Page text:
Background: Dry eye is a common condition, affecting approximately 10-20% of the adult population. Artificial tears are often effective in relieving symptoms in mild and moderate dry eye by replenishing deficient tear volume. Sodium hyaluronate has been proposed as a component in artificial tears, due to its viscoelastic rheology. This paper reports on a study carried out to assess the efficacy of two recently developed eyedrops containing 0.1% and 0.3% sodium hyaluronate (SH) in the treatment of moderate dry eye.
Methods: Thirteen subjects were recruited with moderate dry eye. Forty microlitres of 0.1% SH, 0.3% SH, or 0.9% saline were instilled in both eyes, and the subjects' symptom intensity and non-invasive break-up time (NIBUT) were measured at 5, 15, 30, 45, and 60 min, and then hourly, until 6 h after drop instillation. This was repeated twice following an interval of 7(+/-1) days, but with a different treatment so that at the end of the final visit each subject had trialled all products. Drop allocation was randomized and double-masked.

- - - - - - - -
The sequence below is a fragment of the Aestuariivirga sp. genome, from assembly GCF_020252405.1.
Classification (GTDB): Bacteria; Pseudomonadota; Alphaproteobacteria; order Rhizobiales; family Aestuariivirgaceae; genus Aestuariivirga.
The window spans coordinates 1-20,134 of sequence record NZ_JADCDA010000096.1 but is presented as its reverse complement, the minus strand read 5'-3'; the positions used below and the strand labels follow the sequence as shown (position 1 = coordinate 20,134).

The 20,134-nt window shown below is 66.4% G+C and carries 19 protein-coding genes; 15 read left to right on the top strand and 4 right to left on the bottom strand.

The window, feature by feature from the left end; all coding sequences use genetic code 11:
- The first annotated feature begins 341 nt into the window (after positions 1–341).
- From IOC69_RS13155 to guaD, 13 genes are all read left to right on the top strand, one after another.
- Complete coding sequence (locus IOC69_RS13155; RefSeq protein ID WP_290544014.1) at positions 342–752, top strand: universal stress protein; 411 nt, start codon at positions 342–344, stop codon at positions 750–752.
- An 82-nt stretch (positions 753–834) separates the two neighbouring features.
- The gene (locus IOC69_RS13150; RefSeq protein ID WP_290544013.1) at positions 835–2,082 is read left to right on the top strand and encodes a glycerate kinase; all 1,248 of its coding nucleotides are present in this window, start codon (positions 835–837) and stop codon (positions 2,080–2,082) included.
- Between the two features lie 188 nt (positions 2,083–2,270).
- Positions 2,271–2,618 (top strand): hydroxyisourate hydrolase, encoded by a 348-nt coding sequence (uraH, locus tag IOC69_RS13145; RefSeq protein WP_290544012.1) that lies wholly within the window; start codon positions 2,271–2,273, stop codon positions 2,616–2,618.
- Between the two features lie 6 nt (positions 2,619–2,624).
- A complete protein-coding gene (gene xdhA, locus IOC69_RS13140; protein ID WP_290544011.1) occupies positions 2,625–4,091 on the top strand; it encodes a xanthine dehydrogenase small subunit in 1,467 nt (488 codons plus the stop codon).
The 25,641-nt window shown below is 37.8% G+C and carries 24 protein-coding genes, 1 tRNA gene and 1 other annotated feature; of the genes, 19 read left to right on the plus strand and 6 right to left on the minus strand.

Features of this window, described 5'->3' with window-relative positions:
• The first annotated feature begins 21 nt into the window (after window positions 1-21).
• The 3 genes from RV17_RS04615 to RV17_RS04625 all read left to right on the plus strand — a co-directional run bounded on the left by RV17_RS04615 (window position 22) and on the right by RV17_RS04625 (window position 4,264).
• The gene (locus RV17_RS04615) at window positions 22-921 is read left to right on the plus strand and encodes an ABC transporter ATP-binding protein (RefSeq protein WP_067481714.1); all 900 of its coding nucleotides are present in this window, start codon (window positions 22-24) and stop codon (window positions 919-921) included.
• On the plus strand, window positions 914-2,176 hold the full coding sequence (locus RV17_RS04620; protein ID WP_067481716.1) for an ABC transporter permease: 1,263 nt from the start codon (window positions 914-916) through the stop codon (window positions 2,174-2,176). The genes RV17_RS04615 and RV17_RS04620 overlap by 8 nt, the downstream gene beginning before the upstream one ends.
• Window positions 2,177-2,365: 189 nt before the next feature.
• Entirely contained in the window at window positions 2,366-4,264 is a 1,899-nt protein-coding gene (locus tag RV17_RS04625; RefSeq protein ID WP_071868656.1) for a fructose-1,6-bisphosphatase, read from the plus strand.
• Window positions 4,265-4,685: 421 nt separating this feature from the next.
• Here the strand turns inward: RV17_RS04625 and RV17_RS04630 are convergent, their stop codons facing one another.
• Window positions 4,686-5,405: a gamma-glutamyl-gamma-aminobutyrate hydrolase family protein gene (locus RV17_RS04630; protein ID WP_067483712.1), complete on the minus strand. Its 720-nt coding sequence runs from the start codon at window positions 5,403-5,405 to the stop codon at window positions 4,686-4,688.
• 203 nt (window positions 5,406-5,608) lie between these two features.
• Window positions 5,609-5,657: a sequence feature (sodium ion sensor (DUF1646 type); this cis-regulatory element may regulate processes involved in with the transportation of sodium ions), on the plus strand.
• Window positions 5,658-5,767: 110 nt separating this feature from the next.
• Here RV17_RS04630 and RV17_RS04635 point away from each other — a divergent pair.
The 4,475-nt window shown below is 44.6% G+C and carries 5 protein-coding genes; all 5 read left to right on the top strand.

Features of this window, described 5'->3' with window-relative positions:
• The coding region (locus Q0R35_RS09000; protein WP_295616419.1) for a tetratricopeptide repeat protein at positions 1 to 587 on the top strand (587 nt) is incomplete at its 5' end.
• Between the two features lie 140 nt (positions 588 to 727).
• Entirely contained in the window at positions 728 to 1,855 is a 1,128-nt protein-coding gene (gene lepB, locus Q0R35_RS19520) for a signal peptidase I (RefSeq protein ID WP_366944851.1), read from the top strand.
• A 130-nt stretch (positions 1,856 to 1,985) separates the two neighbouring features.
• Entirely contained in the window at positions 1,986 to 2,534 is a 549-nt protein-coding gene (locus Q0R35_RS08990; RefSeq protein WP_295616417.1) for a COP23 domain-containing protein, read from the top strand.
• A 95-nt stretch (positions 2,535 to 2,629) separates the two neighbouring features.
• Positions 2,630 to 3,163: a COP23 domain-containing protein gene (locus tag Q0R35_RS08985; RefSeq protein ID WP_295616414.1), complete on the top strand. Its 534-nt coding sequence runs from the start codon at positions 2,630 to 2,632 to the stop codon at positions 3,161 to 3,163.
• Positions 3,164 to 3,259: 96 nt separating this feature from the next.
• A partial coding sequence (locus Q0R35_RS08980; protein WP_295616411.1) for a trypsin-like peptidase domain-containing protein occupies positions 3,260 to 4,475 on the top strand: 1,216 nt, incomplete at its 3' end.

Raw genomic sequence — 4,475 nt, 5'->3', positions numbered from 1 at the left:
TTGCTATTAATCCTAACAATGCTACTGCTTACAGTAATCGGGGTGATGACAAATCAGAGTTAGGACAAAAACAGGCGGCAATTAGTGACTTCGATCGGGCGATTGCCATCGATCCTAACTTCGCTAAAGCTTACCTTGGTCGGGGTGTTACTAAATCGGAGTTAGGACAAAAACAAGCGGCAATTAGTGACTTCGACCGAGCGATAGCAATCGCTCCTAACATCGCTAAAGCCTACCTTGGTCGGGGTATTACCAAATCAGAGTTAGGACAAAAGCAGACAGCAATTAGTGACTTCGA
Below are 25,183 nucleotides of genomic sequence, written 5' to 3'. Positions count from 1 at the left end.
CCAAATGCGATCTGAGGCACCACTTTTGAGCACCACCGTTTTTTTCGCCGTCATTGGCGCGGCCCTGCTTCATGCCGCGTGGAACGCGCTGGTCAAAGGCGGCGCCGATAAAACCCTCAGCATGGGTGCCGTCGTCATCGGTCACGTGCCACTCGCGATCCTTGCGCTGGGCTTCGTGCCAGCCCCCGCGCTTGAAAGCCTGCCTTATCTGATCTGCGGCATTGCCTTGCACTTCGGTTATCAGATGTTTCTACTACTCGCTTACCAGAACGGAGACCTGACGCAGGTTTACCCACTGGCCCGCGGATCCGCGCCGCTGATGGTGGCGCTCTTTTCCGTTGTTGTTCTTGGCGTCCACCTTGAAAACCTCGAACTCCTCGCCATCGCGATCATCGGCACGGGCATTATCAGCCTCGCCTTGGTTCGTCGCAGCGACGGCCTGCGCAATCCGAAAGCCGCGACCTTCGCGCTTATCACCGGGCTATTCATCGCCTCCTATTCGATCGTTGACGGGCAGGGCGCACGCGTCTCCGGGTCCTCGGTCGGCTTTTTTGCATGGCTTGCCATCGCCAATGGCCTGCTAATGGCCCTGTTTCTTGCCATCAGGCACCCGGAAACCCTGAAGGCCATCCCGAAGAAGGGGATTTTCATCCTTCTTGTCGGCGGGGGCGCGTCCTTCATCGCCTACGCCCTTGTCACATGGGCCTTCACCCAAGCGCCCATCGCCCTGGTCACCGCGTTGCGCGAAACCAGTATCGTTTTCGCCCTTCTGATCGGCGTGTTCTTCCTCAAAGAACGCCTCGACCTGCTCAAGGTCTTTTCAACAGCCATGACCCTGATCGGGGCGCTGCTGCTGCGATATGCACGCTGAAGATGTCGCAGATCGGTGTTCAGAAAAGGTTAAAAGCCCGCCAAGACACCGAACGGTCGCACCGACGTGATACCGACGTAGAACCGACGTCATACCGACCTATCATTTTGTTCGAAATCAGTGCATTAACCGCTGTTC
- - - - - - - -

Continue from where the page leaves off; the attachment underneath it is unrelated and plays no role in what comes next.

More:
Results: Both symptoms and NIBUT improved with all treatments. These changes were of a larger magnitude and longer duration with the SH containing eyedrops than with saline. SH of 0.3% tended to perform better than 0.1% SH and achieved statistical significance (P=0.04) for NIBUT when considered over the whole 6-h study period.
Conclusions: Sodium hyaluronate of 0.1% and 0.3% reduces symptoms of ocular irritation and lengthens NIBUT in subjects with moderate dry eye more effectively than saline, in terms of peak effect and duration of action.